Year of Award


Document Type


Degree Type

Master of Science (MS)

Degree Name


Other Degree Name/Area of Focus

Hydrology and Watershed Management

Department or School/College

College of Forestry and Conservation

Committee Chair

Kelsey Jencso

Commitee Members

Jim Riddering, Marco Maneta


hydrology, hillslope, watershed, groundwater, hydraulic conductivity, hydrologic connectivity


University of Montana

Subject Categories

Hydrology | Other Earth Sciences | Other Physical Sciences and Mathematics


Much research in forested headwater catchments has focused on the role of topography for organizing subsurface flow and the hydrologic connectivity of upland flow paths to stream networks. However, little work has been conducted to evaluate how localized and hillslope scale patterns of hydraulic conductivity and soil depth contribute to spatial patterns of water table duration, magnitude, and connectivity. I monitored shallow groundwater dynamics in wells distributed across a 1st order hillslope in the Lubrecht Experimental Forest, Montana. Additionally, I collected in-situ measurements of soil saturated hydraulic conductivity and soil depth at 10m intervals across the study hillslope and compared these values to the well hydrologic response. Similar to previous studies, my results indicated that upslope accumulated area was a first-order control on the duration of soil saturation. However, I found that local soil hydraulic properties modulate hillslope scale controls on the duration, magnitude, and extent of groundwater development. Generally, local contributing areas with higher saturated hydraulic conductivity values exhibited lower magnitudes of water table depth and variability in water table depths, lower median water table height, and less cumulative duration of hydrologic connectivity with upslope landscape positions. Additionally, areas with more variable bedrock topography required higher antecedent wetness conditions for the development of transient water tables. These results demonstrate not only the importance of hillslope scale topography for controlling hillslope water table dynamics, but the need to also consider local patterns of soils characteristics and bedrock topography. This study advances the science of hydrology by addressing previously unresolved questions regarding the relative roles of spatial patterns in topography, hydraulic conductivity and soil depth on local and hillslope scale shallow water table dynamics. A better understanding of these local and nonlocal processes may contribute to improved conceptualizations of factors affecting runoff generation and the degree of watershed scale hydrologic connectivity that influences discharge dynamics in forested mountain watersheds.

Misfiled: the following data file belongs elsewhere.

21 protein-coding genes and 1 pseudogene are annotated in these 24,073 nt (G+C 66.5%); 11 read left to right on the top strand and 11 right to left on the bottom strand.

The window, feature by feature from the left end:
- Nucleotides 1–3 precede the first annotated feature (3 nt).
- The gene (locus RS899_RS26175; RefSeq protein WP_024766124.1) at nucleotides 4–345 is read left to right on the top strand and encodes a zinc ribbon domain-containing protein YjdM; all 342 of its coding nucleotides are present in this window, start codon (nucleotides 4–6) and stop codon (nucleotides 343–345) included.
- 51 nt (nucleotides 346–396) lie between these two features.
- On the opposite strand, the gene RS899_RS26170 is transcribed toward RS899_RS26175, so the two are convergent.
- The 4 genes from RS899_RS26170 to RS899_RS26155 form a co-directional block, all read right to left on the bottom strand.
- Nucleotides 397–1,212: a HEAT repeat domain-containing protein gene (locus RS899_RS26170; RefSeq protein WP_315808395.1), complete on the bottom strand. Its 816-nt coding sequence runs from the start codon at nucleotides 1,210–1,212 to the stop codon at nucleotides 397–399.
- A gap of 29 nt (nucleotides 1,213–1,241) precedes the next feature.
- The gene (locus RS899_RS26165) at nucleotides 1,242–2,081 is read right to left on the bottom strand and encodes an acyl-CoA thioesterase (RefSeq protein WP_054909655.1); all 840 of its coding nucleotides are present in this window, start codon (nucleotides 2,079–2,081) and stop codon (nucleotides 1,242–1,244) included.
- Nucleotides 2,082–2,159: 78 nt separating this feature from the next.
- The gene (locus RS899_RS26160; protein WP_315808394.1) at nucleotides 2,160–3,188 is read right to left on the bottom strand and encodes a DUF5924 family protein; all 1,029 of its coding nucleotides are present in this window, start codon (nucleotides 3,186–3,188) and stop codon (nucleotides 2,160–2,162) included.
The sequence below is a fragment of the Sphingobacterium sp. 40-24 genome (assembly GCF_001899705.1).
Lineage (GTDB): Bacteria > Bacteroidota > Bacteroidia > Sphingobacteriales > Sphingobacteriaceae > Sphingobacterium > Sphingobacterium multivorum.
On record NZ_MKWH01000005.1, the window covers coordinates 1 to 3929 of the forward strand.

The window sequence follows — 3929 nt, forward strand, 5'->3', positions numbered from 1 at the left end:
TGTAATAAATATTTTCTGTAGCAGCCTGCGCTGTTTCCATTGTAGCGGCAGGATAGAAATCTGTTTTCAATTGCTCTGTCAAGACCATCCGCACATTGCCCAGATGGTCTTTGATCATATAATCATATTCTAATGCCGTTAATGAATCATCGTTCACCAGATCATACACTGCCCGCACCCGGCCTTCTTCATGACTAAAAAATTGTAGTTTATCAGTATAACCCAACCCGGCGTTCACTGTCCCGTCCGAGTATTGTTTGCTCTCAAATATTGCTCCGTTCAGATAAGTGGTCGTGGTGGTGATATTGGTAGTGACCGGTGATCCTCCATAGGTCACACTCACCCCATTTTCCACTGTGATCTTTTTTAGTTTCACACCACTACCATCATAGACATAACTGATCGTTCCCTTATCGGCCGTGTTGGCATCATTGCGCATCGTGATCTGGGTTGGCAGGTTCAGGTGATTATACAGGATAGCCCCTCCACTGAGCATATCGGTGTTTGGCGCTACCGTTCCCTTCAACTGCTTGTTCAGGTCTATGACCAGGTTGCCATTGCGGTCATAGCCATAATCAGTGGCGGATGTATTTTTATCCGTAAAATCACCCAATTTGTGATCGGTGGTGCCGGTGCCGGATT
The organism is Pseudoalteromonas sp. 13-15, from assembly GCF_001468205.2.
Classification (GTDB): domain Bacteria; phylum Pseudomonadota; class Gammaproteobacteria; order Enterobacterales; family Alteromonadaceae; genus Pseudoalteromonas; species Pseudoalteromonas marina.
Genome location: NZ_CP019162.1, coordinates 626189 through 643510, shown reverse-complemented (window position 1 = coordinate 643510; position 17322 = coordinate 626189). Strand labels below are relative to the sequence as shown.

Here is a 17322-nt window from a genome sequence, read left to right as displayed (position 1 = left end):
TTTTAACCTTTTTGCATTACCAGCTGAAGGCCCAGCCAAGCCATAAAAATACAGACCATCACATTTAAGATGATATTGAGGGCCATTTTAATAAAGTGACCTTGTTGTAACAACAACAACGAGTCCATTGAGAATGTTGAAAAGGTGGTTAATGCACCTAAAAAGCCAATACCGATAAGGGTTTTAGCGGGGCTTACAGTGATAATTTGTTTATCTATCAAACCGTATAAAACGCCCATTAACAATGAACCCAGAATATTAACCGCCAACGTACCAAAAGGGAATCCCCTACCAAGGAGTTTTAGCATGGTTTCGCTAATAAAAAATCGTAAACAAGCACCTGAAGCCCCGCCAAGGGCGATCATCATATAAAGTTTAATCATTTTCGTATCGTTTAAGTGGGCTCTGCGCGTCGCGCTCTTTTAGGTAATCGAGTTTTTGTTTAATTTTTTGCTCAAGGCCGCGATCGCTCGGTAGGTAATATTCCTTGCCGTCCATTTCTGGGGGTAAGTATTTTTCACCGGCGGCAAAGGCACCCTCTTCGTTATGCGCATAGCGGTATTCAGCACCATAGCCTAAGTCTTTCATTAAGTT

© Copyright 2015 Casey E. Ryan